Ron Macdonald looks at the evidence for humpback whale migration off Tiumpan Head in the Western Isles and if whales seen at this location are passing through on their way to warmer climes.
In a recent blog for Whale and Dolphin Conservation, The return of the giants: humpback whales in Scottish Seas, I speculated about the possible reasons why we are seeing more humpback whales in our seas.
This includes a recovery in the North Atlantic population after the ending of commercial whaling, a response to improving availability of their prey such as herring, sprat and sand eel, and migration from their feeding grounds in the Northeast Atlantic and Barent’s Sea to their breeding areas in the Caribbean, Cape Verde and the Azores.
In this blog I look more closely at the evidence for humpback whale migration at Tiumpan Head on the Isle of Lewis. Tiumpan Head is located at the tip of the Eye or Point peninsula, 11 miles north east of Stornoway.
I first turn to the Whale Track project, a research partnership involving the University of Tromsø, Akvaplan-niva, IMR, the Norwegian Institute for Nature Research and the University of Aarhus in Denmark.
The aim of this project is to gain a better knowledge about the migration of humpback whales, both during the winter period when they feed on herring outside Tromsø, and also after they leave the coastal areas and travel south. Since 2016 the project has satellite tagged 15 humpbacks. These whales have been tracked on their journey south to their breeding grounds in the Caribbean, and in one case back north.
What is striking is how close some come to the Northern and Western Isles before continuing the journeys to their southern breeding grounds. With the exception of one that visited Iceland before continuing its journey south, the whales chose a direct route. The image below of a spyhopping humpback whale was taken in January from a fishing boat off Sula Sgier, 40 miles to the north of the Butt of Lewis.2017
Some 20 miles south of the Butt of Lewis, at Tiumpan Head on the Point or Eye peninsula, 11 miles from Stornoway, the local Whale and Dolphin Conservation Shorewatch Team have been observing humpback whales.
The bar charts below from 2016 and 2017 show the monthly sightings.
Two things strike me; the first is the late autumn and winter peak in sightings and the shorter late spring/summer peak. Secondly, although the 2016 and 17 pattern is the same, the timing of sightings differ in that the winter peak in 2017 was later, extending well into late winter.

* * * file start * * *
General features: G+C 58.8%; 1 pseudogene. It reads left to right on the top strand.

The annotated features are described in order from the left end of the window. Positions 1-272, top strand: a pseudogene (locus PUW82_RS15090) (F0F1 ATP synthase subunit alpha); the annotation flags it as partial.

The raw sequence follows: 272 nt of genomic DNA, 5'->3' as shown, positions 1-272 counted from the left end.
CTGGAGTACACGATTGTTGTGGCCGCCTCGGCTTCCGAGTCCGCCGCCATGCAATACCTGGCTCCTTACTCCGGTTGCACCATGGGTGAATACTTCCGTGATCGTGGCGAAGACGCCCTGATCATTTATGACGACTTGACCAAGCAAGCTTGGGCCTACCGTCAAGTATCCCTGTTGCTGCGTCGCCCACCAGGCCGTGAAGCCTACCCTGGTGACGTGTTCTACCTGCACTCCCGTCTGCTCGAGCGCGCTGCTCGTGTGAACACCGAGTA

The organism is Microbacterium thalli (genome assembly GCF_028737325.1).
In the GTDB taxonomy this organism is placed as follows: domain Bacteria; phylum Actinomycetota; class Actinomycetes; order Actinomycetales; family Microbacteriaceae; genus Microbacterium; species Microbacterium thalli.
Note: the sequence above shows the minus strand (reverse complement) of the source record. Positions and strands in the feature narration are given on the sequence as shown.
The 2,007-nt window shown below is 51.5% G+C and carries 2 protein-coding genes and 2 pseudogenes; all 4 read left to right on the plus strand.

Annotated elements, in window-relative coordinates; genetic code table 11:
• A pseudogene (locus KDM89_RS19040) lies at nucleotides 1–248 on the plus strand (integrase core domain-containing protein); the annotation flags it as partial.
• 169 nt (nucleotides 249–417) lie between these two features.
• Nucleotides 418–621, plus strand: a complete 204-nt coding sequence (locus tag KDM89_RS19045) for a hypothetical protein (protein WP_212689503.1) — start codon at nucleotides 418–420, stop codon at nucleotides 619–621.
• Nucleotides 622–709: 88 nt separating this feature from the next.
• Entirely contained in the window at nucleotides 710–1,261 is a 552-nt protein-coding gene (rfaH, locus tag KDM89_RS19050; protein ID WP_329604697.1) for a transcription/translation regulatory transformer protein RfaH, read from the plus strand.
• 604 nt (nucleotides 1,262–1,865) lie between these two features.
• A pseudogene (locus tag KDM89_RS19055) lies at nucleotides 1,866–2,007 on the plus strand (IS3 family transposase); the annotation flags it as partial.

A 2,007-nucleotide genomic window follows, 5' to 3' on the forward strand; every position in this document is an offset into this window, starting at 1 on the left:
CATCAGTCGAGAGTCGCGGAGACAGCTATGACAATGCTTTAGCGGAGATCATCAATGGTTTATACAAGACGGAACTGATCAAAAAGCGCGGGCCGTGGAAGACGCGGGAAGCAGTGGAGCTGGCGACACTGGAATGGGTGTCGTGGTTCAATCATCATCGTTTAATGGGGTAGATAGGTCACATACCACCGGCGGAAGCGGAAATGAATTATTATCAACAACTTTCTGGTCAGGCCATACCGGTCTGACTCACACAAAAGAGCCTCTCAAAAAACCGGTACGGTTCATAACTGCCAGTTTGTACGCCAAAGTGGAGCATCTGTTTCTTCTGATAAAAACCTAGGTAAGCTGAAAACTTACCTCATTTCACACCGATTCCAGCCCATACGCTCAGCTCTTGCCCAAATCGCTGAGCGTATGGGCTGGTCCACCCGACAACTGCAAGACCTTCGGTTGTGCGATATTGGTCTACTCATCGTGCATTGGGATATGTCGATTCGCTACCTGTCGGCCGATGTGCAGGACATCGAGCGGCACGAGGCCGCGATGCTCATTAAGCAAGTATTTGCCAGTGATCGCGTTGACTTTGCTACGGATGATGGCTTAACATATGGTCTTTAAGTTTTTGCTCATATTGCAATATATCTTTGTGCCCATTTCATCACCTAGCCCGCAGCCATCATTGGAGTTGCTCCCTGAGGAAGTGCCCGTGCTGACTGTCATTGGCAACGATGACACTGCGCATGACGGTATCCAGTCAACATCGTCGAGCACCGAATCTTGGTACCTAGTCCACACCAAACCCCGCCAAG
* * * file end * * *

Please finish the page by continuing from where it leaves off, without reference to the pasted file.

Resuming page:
The Whale Track project is finding variation in the time humpbacks depart on their migration south, with some not departing until late January or February whereas others left much earlier in the autumn and early winter. The availability of shoaling and spawning herring in the Norwegian fjords and offshore are thought to important in how long the migrating humpbacks stay until the urge to breed drives them south and west.
If these are still available later in the winter then humpbacks will delay their departure. Could this be the reason why the histograms are different in 2016 and 17, with 2017 seeing a later departure from their feeding grounds in Northern Norway? The shorter spring and summer spike in the histograms, which are similar in both 2016 and 17 could be humpbacks returning north after the breeding season.
We also know that each of the breeding grounds have distinct and different peaks in abundance: Dominican Republic (February/March), Guadeloupe (April) and Cape Verde (May). Of course, Guadeloupe is the only known breeding area for a ‘British’ humpback following a match from Shetland in 2017. The image below shows a humpback whale off Shetland in 2017 on the left, and on the right in the foreground is the same whale off Guadeloupe.
Whales from all three breeding areas feed in Norwegian waters so we possibly have whales from both the Caribbean and North African breeding grounds passing close to the northern and western isles.
The more extended winter peak could be whales from different breeding areas passing by on their route south. Similarly, the shorter late spring and summer peak could be whales on their return journey north to their feeding grounds.
Of course until we carry out further research looking at humpbacks frequenting Tiumpan Head we have no actual evidence that what we are seeing are whales on migration from their northern feeding grounds to the Caribbean and possibly Cape Verde or only local movements around our coast.
Hopefully, the pointers to the area being important for migrating humpbacks will be looked at in the near future as part of the management of the proposed North-east Lewis Marine Protected Area.
Ron Macdonald is a member of the Trust’s Conservation Committee. He retired from SNH as Head of Policy & Advice in 2015 after 27 years of service. He wishes to thank Whale and Dolphin Conservation for access to their Shore Watch data and in particular Janet Marshall and Alice Walters, Konstantinos Sideris for help with producing the histograms, Audun Rikardsen and the Whale Track project for permission to reproduce their map and image, and finally, Brydon Thomason and Johnny Speedy for permission to use their images.